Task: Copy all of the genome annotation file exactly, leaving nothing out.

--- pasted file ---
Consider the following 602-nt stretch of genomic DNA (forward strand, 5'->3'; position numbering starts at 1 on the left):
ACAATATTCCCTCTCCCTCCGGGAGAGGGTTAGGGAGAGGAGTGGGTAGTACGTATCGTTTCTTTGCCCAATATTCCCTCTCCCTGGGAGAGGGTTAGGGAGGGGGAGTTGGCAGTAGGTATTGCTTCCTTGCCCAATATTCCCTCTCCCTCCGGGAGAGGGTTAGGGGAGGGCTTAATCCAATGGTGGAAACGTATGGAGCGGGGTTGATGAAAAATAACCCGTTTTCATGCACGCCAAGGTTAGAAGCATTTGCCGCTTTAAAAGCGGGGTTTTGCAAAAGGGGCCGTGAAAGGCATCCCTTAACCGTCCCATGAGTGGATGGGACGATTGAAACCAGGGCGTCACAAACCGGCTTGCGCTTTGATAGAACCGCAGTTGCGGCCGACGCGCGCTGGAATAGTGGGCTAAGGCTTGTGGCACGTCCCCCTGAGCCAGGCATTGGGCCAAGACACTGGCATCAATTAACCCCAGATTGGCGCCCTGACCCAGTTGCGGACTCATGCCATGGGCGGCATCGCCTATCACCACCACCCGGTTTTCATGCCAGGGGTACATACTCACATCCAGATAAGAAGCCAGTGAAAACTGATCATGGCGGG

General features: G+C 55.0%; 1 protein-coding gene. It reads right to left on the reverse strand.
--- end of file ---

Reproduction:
Consider the following 602-nt stretch of genomic DNA (forward strand, 5'->3'; position numbering starts at 1 on the left):
ACAATATTCCCTCTCCCTCCGGGAGAGGGTTAGGGAGAGGAGTGGGTAGTACGTATCGTTTCTTTGCCCAATATTCCCTCTCCCTGGGAGAGGGTTAGGGAGGGGGAGTTGGCAGTAGGTATTGCTTCCTTGCCCAATATTCCCTCTCCCTCCGGGAGAGGGTTAGGGGAGGGCTTAATCCAATGGTGGAAACGTATGGAGCGGGGTTGATGAAAAATAACCCGTTTTCATGCACGCCAAGGTTAGAAGCATTTGCCGCTTTAAAAGCGGGGTTTTGCAAAAGGGGCCGTGAAAGGCATCCCTTAACCGTCCCATGAGTGGATGGGACGATTGAAACCAGGGCGTCACAAACCGGCTTGCGCTTTGATAGAACCGCAGTTGCGGCCGACGCGCGCTGGAATAGTGGGCTAAGGCTTGTGGCACGTCCCCCTGAGCCAGGCATTGGGCCAAGACACTGGCATCAATTAACCCCAGATTGGCGCCCTGACCCAGTTGCGGACTCATGCCATGGGCGGCATCGCCTATCACCACCACCCGGTTTTCATGCCAGGGGTACATACTCACATCCAGATAAGAAGCCAGTGAAAACTGATCATGGCGGG

General features: G+C 55.0%; 1 protein-coding gene. It reads right to left on the reverse strand.